Blindsided, I did not see coming – at all – my interest and energy for trading absolutely falling off the cliff. It was a year ago this month that I opened a TD Ameritrade account on a Friday and purchased $2K of GM stock because the price looked so “cheap”. It was under $5 a share and I thought if I just held on to them for a couple years, I could triple or quadruple my money. On the Monday after, the markets soared and I made like $500 overnight, locking in my profit despite my long-term plan. That pure beginner’s luck and the rush of what seemed like easy money sustained me for months as I started on the journey of learning about the markets. Before that, I literally knew nothing about trading, beyond the history chapters on the big crash of the 1930’s and the headlines of the 1987 and crashes.

I started this blog on November 1st, almost a full year ago. Since then, fortunately, my consulting business has survived the economic downturn, and I just renewed all my service contracts, so things look stable for the future. While my wife lost her job, we’ve come to the conclusion it was a blessing as she would rather stay home with the two kids – the boy is three and a half, and the girl is now eight months – our family’s newest member we were graced with in February. With some changes in the family spending budget, and if we are able to get the health insurance plan as we’ve been quoted, we should be fine monetarily.

I am torn, if I put some extra energy into my business I could grow it some, but I even have less interest in that than I do trading. Seriously, the only thing I have any excitement about recently has been house projects – over the last month, I fully restored one of the kids rooms from the hardfloor floors to the wallpapered closets to the pane glass wood window (which was the hardest item because it literally more than half filled a five-gallon bucket with paint chips). Finishing up the house is compelling as the results happen as you go, I can guarantee the outcomes (though I’m slow), the finished products can be enjoyed by the whole family, the financial investment is mostly very minor, and the end is near – I think I can get everything done by the end of next summer. So that’s what I’ve been doing instead of trading recently…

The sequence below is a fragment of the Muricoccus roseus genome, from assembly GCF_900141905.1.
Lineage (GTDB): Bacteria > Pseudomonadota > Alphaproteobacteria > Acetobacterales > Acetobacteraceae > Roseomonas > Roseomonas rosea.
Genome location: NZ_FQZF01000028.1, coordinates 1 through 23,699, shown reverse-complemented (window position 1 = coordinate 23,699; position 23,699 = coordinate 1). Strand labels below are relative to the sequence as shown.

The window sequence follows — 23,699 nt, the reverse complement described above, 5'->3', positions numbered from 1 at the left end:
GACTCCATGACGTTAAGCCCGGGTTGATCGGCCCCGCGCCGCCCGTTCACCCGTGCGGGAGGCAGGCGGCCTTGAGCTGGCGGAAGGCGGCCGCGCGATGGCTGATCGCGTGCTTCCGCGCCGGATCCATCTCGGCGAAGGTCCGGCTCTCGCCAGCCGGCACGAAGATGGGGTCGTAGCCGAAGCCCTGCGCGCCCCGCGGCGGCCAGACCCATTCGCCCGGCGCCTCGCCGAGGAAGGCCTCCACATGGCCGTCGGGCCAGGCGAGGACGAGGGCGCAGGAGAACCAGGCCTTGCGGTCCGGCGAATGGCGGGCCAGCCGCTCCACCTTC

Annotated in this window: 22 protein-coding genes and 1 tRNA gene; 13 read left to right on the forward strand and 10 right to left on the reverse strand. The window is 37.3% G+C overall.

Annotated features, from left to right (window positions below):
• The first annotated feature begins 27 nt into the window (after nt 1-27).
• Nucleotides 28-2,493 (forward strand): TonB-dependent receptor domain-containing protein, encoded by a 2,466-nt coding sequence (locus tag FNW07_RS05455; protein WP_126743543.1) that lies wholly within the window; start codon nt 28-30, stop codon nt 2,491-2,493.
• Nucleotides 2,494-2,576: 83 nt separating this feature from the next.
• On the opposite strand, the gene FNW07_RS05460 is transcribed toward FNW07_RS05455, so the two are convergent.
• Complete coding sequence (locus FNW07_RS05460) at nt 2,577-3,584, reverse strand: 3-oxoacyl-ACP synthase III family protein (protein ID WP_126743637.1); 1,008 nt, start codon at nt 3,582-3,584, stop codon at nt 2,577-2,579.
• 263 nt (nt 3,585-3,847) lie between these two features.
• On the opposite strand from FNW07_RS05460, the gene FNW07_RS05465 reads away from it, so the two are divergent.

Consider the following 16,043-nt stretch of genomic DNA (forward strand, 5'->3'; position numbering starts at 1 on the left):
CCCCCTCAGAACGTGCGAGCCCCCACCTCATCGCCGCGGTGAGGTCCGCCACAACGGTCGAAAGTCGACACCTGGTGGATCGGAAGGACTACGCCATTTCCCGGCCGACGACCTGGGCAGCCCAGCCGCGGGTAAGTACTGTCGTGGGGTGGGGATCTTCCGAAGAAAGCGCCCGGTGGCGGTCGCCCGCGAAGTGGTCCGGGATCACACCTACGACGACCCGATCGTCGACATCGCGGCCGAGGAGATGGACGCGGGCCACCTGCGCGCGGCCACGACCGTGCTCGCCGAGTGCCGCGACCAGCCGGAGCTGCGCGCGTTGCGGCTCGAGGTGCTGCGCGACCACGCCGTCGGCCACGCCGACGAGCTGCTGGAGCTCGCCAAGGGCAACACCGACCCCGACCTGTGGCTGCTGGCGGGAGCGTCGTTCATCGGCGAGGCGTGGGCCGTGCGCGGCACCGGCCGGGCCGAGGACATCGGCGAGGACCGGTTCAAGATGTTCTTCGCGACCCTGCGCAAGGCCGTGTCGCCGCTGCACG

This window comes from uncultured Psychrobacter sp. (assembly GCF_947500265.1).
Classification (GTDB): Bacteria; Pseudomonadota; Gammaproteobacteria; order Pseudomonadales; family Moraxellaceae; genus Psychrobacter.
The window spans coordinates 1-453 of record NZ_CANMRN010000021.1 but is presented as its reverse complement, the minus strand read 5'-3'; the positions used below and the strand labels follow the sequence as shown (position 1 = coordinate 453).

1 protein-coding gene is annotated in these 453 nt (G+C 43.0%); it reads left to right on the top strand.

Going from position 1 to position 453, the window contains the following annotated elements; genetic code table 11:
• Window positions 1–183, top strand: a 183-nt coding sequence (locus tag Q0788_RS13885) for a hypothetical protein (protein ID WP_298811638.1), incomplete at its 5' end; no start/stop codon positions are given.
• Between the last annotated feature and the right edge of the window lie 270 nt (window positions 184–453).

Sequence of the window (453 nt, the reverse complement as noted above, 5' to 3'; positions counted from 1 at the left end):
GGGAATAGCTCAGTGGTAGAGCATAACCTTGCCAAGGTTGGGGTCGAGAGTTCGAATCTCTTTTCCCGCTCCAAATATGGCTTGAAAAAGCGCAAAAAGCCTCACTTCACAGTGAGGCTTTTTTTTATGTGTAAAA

…Ah, trading, the subject of this blog. I fired up the watchlist and charts this morning today for the first time in awhile. I tried last Monday, and the power went out at my office, and the week got crazy busy and I never got the chance to re-focus.

I’m at a cross-roads. I need to get back to trading, or start to reduce my reduce my related expenses, like the monthly data feeds, back-up internet cost, etc.

Trading has become like “working out/going to the gym” – a chore. However, it’s a task that I know once I do on a daily basis, I will start to enjoy and have fun again, but it’s going to take some time for the habit to feel right again. After a year of trading, I can sum up what I know for certain in a couple points:

1) I need to be engaged in the markets/trading everyday. Days-off and vacations are important too, no need to keep up a streak when it will feed into disastrous trading behavior, but extended breaks make me really lose focus. So I need to work everyday at it, and take breathers when needed.

2) I learn more with real money – the lessons have greater impact. I’m still still an advocate for paper trading but it has its limits.

3) Always immediately place stop orders 100% of the time on every position taken.

4) Reduce ordering mistakes – I am human, but this is an arena I can clearly control and improve in.

5) Use small positions – I have been trading with 200 shares, but 100 shares would reduce my risk by half until I show more consistent performance.

Yes, a year of trading and this what I’m sure of in less than 30 words: trade everyday but take short breaks, sim trading is helpful but get to real money ASAP, always use stop orders, reduce ordering mistakes and use small positions at first.

I’m sure I’ve read all those things dozens of times, but I’m not that bright.

So going forward, in any case, I’m going to invest time into every trading day, from at least 9 to 10:30am, in observing and participating in the markets. I’ll start with paper trading and move to using my real account as soon as possible.

I’m going to try every day, and fake it to I make it, as they say.